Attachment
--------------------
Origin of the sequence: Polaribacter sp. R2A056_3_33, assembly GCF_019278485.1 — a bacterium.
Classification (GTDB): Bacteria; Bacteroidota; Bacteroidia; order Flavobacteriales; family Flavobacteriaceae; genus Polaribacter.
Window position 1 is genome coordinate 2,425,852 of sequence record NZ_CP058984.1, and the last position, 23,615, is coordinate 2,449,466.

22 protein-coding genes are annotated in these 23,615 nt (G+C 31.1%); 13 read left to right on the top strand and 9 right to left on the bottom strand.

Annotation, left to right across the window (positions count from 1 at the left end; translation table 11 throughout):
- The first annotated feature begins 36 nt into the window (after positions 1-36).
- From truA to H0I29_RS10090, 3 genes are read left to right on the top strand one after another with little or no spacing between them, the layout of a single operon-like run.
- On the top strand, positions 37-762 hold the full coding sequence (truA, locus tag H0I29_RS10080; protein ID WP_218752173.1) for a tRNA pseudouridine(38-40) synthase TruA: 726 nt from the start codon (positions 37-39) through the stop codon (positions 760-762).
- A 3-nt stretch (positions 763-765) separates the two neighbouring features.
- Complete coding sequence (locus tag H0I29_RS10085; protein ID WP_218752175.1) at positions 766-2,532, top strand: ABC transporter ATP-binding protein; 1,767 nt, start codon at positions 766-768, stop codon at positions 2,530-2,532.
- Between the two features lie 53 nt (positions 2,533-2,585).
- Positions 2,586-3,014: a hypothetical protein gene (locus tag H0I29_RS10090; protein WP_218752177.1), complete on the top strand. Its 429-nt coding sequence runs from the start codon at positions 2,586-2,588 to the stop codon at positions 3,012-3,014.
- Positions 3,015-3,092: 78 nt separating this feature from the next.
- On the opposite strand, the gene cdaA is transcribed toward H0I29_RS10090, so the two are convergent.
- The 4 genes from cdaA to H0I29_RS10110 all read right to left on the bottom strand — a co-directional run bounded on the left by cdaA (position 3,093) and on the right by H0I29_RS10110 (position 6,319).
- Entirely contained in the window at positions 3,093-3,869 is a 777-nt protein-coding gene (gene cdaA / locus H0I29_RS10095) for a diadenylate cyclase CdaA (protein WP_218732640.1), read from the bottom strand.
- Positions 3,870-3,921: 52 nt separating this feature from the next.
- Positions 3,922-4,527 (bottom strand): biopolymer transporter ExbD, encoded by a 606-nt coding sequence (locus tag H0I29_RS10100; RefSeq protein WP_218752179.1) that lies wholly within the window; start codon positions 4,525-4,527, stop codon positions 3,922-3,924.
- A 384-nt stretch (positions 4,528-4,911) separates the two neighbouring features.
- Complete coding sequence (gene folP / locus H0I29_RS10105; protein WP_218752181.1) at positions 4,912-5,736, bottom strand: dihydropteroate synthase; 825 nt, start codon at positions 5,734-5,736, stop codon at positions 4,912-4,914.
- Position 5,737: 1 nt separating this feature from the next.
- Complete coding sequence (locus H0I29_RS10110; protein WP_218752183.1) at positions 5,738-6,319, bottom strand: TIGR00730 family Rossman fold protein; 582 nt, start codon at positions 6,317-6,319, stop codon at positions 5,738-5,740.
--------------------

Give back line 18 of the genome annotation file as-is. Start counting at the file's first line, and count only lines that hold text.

- Positions 3,922-4,527 (bottom strand): biopolymer transporter ExbD, encoded by a 606-nt coding sequence (locus tag H0I29_RS10100; RefSeq protein WP_218752179.1) that lies wholly within the window; start codon positions 4,525-4,527, stop codon positions 3,922-3,924.